Since Margaret Thatcher was leader, the modern Conservative party has had a contradiction running through its passions. It yearns for the radicalism of the impact of markets on most aspects of our society and it also yearns to conserve aspects of our society. Whilst this contradiction in opposition can create interesting political discussion, when in government this contradiction can rip their medium-term effectiveness apart.
On the one hand they passionately believe in the power of markets and the capacity of the informed consumer to help markets tear up the past and make the future. They see a whole range of public sector institutions that protect themselves from the rigour of the market through restrictive practices. Their policy is to unleash the markets on to those practices.
In the 1980s and 1990s markets rushed through whole aspects of our society that had been protected from them and life was radically changed for millions of people. Communities were uprooted and had to move to where there were jobs and occupational traditions of generations were destroyed.
The promise of markets is that all that is solid turns into air.
Whether you agree with these policies or not, the impact upon our society was truly radical.
The problem for modern Conservatism is that it is also concerned to Conserve. It feels that certain parts of our society have been changed too much and what is needed is much more continuity and the conserving of aspects of our way of life.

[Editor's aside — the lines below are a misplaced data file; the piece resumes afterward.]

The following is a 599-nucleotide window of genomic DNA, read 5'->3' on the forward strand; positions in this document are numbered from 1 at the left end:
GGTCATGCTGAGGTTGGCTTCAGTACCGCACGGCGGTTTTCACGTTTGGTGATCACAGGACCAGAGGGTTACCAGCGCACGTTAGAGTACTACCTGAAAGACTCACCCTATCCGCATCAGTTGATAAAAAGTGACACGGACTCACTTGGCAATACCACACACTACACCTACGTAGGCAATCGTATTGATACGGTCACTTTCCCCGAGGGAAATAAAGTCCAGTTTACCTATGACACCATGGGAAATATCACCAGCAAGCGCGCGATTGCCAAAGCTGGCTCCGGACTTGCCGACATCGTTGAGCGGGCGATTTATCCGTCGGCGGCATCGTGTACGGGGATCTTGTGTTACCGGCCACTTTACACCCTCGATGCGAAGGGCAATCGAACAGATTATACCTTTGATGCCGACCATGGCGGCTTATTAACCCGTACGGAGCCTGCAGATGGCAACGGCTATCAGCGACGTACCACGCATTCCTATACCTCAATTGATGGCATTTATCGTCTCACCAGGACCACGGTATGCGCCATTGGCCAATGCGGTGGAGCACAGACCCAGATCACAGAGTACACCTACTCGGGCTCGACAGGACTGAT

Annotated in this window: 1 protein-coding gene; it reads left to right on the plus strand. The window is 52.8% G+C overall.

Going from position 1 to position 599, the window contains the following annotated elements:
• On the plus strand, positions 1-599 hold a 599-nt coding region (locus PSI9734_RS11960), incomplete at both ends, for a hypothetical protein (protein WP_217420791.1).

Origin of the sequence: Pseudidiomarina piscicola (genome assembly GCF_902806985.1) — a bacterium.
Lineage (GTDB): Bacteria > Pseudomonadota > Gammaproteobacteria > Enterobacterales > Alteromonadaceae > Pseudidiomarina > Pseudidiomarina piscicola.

Frequently the economics of radical change and the necessity to conserve came in to conflict. Globalisation demands movement of money and people. Protecting traditional communities demands restrictions on the movement of people into this country. Markets demand the radical change in school curriculum to keep labour up to date with those markets. Conservatism demands a traditional curriculum that was taught to our parents and grandparents.
Under Margaret Thatcher, given the primacy of economics, the radical markets side of this struggle won and institutions that they wanted to conserve – such as the traditional family, the old fashioned school curriculum, the army, hundreds of traditional communities were turned inside out. This caused much puzzlement to the people in her party- including her- since they mourned the loss of some of the things they destroyed.
David Cameron’s conservatism is no different, and given the primacy of the markets in the economic model it is certain that markets will be encouraged to rip through what is left of tradition.
In the first two weeks of Conservative policy towards the NHS we are seeing that policy unfold. In their manifesto, the bulk of the Conservative policy on the NHS was a set of pledges to unleash much more market power into the NHS. More private providers would be encouraged, GPs would be given the budget to buy healthcare and there will be incentives to drive much better bargains than existing Primary Care Trusts. Patients and the public will be empowered by much more information and choice. With gathering pace these drivers will get the sclerotic NHS on the move changing it with greater and greater rapidity.
And as with other markets there will be winners and losers. Some parts of the NHS will succeed. They will attract business from GPs and the patients who chose to have their care there. Other parts will wither as patients move away from them.